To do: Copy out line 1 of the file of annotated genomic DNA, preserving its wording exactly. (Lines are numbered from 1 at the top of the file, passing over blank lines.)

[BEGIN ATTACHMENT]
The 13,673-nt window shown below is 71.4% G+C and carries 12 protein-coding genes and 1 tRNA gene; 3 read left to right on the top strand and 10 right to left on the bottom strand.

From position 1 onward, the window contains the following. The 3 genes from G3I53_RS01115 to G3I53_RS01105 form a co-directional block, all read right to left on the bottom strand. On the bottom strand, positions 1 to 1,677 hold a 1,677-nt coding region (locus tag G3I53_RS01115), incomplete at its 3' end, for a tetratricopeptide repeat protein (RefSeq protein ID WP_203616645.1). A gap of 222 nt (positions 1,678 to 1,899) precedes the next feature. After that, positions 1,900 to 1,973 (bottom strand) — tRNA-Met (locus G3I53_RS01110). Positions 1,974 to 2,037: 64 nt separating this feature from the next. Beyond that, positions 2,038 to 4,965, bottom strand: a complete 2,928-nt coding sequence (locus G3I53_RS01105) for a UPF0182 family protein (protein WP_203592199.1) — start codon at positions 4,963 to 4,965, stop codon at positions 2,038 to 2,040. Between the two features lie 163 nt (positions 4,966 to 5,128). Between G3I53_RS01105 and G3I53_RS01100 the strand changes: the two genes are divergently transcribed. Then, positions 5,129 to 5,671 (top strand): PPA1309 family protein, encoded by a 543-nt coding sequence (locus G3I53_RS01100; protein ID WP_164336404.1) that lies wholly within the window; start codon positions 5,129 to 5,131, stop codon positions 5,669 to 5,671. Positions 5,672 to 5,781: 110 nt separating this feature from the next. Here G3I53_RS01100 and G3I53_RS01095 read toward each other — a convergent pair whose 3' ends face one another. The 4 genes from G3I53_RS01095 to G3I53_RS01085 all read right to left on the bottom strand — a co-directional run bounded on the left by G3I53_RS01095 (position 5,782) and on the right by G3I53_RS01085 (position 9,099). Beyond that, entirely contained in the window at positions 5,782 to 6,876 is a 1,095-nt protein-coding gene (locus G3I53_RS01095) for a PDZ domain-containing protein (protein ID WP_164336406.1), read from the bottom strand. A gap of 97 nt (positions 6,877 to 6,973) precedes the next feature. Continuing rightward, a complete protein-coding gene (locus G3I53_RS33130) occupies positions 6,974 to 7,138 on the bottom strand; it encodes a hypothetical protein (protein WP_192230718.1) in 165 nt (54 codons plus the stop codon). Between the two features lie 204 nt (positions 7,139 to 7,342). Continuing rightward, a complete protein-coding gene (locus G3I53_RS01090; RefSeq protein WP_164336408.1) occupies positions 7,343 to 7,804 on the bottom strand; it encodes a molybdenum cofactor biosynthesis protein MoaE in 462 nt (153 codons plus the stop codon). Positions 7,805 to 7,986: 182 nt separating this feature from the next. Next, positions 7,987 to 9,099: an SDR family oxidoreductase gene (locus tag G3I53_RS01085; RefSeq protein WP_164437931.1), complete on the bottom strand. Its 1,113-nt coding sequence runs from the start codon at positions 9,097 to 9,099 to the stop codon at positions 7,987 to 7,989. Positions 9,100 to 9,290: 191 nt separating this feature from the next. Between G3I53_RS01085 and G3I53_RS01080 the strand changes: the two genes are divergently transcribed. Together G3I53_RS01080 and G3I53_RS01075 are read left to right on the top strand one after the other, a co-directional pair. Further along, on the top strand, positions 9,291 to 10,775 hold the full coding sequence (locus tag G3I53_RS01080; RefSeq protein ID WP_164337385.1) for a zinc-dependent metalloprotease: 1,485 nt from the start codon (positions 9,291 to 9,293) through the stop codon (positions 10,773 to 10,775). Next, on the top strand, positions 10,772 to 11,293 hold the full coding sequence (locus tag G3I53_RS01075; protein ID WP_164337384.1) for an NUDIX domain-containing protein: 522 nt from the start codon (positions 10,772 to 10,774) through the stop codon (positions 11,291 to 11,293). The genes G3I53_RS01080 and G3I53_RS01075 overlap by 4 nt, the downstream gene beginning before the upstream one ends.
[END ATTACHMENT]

The 13,673-nt window shown below is 71.4% G+C and carries 12 protein-coding genes and 1 tRNA gene; 3 read left to right on the top strand and 10 right to left on the bottom strand.